Contractors are beginning to remove logging debris from 2019 on District Lot 4180, known as the old downhill ski area. (Millar Hill - 100 Mile Free Press)

Debris grinding begins near the old downhill ski area, east of Centennial Park

The removal process will take up to roughly one month

Contractors are beginning to remove debris from past logging near the old downhill ski area (DL 4180) east of Centennial Park.

Council has endorsed the change from burning to grinding the piles of debris at the Feb. 11 council meeting.

According to Joanne Doddridge, the removal process will take up to roughly one month. Blackstock Road will be used as the access route to the area for the project and all work will be restricted within the hours of 7 a.m. to 5 p.m. on a daily basis.

“The project will limit access to the ski hill,” said Doddridge during the Feb. 11 meeting.

The district suggested several reasons why grinding the debris was a better option as opposed to burning. The first was the proximity to the community in general, but more specifically, the hospital and Mill Site Lodge/ Fischer Place. Burning the debris posed potential health concerns and risk to air quality.

Grinding the debris will have a smaller environmental impact because the grindings can be utilized after the fact.

According to district documents, the grindings will be shipped to Atlantic Power in Williams Lake and purchased for roughly $87,5000 for 100 loads of grindings. The approximate cost for the project is $135,000, which results in a deficit of $50,000 and will be sourced from the district’s annual operating surplus.

Council waived the purchasing policy so that they could hire Huska Holdings, Junar Enterprises Ltd./Timberland Holdings Ltd., Renee Bergbauer and the Williams Lake Power Plant. The reasoning was that the grinding contractor had already been working in the nearby Community Forest minimizing mobilization costs and the trucking company had similarly been hauling out of the Community Forest. Furthermore, both were available on short notice and insurances were already in place.

Doddridge said project notices were made to all residents in the Blackstock residential area and have been posted on the District website and bulletin boards.

The grinding work will overall reduce fuel hazards and address smoke management challenges from the burning of debris piles.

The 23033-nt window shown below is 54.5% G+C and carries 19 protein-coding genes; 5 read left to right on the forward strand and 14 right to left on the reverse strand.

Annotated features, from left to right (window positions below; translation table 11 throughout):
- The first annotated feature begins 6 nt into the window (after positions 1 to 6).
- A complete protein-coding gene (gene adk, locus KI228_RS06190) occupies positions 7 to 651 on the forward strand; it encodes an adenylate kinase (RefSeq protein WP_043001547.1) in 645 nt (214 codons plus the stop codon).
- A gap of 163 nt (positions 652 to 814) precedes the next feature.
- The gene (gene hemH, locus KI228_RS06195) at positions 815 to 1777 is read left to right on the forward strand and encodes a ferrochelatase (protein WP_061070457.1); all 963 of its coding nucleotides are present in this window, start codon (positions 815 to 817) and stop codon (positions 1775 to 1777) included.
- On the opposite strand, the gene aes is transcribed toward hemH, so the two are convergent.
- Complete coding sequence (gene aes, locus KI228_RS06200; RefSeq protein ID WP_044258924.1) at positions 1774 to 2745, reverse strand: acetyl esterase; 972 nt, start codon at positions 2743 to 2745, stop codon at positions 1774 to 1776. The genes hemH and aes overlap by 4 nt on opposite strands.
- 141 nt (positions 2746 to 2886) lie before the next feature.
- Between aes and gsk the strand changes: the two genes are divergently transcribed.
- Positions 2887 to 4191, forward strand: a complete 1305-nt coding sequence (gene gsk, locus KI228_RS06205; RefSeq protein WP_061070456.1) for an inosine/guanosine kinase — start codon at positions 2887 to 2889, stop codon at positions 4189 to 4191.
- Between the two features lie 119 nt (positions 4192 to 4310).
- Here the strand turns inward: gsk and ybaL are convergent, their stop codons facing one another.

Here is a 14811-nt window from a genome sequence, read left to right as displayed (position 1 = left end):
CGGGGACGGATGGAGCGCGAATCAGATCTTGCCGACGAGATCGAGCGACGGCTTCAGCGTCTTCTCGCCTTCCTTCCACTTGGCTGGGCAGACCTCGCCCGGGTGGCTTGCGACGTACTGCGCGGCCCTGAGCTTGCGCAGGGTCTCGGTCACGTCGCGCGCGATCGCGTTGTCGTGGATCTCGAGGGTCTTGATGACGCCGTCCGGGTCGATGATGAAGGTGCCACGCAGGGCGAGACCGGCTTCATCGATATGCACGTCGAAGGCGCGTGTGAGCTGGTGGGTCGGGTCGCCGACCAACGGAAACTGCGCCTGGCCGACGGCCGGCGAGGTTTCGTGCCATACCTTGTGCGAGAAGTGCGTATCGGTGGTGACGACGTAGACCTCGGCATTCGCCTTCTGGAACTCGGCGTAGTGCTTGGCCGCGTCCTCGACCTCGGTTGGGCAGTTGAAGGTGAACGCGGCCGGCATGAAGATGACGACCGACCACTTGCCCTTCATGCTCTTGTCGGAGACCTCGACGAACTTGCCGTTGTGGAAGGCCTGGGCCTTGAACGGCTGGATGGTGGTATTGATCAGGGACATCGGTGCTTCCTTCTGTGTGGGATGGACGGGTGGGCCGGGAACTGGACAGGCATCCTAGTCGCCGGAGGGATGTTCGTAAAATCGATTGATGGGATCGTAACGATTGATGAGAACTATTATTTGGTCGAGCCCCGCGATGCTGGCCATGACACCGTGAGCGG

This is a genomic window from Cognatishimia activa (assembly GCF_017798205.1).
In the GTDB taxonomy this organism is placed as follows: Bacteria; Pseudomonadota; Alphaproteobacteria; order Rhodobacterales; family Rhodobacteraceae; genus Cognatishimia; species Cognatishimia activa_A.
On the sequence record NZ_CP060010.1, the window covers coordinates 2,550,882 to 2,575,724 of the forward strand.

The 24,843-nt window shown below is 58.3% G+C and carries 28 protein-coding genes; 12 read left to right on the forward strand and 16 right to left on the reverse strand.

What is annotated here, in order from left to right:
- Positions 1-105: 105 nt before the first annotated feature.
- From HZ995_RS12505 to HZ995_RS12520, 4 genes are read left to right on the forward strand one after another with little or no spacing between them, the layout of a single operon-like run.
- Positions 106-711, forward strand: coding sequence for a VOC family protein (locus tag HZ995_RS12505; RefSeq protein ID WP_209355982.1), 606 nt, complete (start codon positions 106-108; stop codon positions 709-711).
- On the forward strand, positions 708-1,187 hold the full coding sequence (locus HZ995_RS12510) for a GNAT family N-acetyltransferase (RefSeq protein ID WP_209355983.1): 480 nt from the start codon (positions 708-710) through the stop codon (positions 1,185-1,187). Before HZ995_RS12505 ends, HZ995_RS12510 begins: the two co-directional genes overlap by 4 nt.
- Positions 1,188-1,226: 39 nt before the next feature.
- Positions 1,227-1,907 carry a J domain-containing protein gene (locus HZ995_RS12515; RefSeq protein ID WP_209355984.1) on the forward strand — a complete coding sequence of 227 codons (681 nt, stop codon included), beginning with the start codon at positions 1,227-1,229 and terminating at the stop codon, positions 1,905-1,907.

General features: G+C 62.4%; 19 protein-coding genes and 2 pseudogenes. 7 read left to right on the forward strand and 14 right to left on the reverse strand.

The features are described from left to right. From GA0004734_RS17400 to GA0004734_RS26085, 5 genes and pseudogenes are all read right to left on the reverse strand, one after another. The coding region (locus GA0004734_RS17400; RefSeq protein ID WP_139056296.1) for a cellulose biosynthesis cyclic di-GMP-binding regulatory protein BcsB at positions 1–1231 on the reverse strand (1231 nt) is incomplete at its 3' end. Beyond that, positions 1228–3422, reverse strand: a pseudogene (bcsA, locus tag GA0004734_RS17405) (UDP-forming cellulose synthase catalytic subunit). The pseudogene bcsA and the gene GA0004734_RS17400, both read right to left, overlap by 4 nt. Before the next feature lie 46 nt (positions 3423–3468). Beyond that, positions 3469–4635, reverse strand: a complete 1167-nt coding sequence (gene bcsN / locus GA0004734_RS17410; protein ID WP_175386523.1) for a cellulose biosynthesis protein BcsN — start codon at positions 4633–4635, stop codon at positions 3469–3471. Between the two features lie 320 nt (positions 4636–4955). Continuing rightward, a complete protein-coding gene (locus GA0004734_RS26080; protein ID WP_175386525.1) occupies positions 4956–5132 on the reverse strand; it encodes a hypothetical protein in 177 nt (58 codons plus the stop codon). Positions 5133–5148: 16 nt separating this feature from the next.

newsroom@100milefreepress.net

Like us on Facebook and follow us on Twitter.

Get local stories you won't find anywhere else right to your inbox.
Sign up here

Just Posted

Preparing for climate change focus of upcoming workshop in Williams Lake

NStQ communities, licensees, local governments and interested people invited to share ideas

From the archives of the 100 Mile Free Press

40 YEARS AGO (1980): 108 Mile Ranch was to become the first… Continue reading

Sugary drink tax could use some work

The weekly editorial for the 100 Mile Free Press

RCMP release photos of a suspect following two break-and-enters at a 100 Mile business

The 100 Mile RCMP responded to a report of two break-and-enters that… Continue reading

Athlete in Focus: Khale Skinner of the 100 Mile House Wranglers

Not every player can come into a new team mid-season and explode… Continue reading

HIGHLIGHTS: Day one and two at the 2020 BC Winter Games

Athletes had sunny – but cold – weather to work with in Fort St. John

Tyler Toffoli scores twice, Canucks crush Bruins 9-3

Stecher, Miller each add three points for Vancouver

Zamboni driver, 42, earns NHL win over Maple Leafs

Emergency goalie called into action for Carolina Hurricanes

Governor general says multiple solutions needed for ‘complicated’ overdose issue

Julie Payette met at a fire hall with firefighters and police officers as well as politicians and health experts

Landlord ordered to pay $11K after harassing B.C. mom to move days after giving birth

Germaine Valdez was pressured to move just a few days after giving birth by C-section to her child

Heart attacks strike B.C. husband and wife just over one year apart

Courtenay couple share personal stories to bring awareness to heart month

‘Nothing surprises us anymore:’ U.S. border officials find brain in package

U.S. Customs and Border Protection agents found the brain packed in a glass mason jar in a Canada Post shipment

B.C., Ottawa sign sweeping 30-year deal for northern caribou habitat

West Moberly, Saulteau co-manage new protection on two million acres

Eyes on police after Trudeau orders blockades torn down, injunctions enforced

The RCMP in B.C. have sent a letter to the traditional leaders of the Wet’suwet’en Nation

Most Read